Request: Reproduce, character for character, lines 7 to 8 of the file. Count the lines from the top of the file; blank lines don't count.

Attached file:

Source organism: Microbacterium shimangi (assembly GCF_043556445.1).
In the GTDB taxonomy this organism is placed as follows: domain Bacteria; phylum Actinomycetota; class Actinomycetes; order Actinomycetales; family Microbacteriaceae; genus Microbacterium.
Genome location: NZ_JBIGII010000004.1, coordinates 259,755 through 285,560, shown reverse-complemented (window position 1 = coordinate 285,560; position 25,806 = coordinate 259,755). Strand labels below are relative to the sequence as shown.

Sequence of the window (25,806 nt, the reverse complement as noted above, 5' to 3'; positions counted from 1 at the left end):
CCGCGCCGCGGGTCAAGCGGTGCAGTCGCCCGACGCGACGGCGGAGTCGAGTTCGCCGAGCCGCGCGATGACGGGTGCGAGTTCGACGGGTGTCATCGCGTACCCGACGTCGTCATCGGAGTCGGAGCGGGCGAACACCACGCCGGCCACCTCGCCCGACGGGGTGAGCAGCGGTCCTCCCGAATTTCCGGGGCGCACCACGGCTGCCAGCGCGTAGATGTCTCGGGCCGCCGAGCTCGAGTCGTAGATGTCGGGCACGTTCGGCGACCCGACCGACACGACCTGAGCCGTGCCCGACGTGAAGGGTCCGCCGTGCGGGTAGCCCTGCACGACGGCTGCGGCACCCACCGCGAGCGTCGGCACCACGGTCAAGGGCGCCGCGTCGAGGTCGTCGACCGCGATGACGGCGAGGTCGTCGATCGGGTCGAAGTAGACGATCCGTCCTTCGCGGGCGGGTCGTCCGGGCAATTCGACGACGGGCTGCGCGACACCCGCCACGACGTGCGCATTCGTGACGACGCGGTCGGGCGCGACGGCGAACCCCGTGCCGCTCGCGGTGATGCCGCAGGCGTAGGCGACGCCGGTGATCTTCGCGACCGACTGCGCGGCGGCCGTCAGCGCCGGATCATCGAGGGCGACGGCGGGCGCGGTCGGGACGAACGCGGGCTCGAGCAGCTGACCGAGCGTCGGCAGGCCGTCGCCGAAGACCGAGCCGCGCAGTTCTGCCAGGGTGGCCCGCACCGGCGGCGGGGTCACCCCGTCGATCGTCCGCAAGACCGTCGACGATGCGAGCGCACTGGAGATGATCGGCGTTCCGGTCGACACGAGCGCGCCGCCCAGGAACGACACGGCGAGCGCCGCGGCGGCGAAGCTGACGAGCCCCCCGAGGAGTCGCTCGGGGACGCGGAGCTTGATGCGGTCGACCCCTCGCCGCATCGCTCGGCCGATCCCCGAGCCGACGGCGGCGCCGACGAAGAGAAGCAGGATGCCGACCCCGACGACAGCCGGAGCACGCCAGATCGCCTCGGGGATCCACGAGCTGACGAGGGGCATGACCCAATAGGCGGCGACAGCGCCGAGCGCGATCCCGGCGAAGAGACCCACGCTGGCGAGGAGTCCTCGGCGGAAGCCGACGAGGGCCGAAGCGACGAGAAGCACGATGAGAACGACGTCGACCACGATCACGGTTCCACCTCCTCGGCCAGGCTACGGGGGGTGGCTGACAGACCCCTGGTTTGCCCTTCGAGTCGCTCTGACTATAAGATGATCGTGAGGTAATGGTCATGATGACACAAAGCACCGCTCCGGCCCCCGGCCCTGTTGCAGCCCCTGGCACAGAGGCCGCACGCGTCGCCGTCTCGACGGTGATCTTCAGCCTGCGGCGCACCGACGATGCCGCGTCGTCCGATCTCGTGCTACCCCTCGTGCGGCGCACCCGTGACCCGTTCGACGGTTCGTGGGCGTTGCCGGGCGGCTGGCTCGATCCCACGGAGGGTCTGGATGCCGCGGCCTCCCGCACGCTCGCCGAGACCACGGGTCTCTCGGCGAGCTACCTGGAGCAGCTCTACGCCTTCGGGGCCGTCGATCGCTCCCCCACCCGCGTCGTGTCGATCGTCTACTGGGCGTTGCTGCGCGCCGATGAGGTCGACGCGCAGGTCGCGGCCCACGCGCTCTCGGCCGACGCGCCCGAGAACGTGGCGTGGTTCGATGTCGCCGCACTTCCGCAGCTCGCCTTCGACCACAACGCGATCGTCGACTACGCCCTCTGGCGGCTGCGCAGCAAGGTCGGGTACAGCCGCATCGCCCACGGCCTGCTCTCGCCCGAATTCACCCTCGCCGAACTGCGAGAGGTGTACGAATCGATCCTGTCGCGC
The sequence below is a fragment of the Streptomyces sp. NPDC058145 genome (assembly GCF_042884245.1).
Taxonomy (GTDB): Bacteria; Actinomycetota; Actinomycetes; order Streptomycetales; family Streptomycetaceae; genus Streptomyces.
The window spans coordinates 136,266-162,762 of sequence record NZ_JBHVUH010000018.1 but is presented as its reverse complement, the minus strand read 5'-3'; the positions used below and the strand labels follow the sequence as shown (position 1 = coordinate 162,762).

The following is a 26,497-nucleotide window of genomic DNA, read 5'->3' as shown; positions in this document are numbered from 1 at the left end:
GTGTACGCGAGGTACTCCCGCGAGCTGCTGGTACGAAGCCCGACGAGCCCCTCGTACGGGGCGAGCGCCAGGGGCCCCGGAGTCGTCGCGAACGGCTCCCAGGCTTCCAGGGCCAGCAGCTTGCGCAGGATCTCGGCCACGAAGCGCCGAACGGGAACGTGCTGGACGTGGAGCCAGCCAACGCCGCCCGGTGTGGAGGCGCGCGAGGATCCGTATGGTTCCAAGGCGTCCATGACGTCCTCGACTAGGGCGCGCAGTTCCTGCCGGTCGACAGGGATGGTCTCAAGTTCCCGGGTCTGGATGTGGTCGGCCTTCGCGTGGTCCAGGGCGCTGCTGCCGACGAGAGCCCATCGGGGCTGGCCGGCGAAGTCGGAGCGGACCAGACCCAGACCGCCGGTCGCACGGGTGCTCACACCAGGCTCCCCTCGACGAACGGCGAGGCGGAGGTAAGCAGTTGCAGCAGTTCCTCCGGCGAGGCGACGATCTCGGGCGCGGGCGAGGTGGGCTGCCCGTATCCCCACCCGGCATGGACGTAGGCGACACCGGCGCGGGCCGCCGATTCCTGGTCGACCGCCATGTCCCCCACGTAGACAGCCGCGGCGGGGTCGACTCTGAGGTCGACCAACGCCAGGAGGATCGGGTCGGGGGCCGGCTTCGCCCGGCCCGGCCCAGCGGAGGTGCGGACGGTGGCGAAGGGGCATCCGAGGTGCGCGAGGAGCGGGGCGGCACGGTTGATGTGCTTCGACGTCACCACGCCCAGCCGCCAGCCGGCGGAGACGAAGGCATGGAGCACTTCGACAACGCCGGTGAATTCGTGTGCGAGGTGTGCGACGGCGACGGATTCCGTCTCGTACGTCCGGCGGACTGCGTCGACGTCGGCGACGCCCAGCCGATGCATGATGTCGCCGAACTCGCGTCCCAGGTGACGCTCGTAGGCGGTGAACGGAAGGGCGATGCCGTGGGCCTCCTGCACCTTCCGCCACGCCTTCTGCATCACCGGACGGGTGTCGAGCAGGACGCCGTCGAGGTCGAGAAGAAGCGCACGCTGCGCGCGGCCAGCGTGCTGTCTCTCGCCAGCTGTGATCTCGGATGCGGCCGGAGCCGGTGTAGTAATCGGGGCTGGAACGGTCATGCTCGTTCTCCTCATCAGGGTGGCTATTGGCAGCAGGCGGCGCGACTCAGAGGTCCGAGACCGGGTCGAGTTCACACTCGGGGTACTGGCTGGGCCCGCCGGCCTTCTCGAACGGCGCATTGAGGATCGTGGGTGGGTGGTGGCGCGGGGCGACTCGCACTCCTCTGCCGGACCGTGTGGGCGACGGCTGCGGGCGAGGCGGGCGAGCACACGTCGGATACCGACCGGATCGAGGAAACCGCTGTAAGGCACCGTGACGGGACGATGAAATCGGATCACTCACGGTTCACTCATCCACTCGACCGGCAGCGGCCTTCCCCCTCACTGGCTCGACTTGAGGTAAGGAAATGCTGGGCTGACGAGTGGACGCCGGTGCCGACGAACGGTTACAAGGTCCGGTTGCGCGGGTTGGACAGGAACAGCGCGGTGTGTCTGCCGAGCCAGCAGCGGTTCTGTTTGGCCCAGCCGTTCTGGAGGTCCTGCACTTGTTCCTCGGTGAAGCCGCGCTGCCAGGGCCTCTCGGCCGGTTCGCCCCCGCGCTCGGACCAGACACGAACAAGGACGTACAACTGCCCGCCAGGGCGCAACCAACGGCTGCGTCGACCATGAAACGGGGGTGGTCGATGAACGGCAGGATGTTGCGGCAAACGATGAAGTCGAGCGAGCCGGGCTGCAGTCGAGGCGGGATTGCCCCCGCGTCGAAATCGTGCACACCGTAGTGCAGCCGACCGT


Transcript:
Taxonomy (GTDB): Bacteria; Actinomycetota; Actinomycetes; order Streptomycetales; family Streptomycetaceae; genus Streptomyces.
The window spans coordinates 136,266-162,762 of sequence record NZ_JBHVUH010000018.1 but is presented as its reverse complement, the minus strand read 5'-3'; the positions used below and the strand labels follow the sequence as shown (position 1 = coordinate 162,762).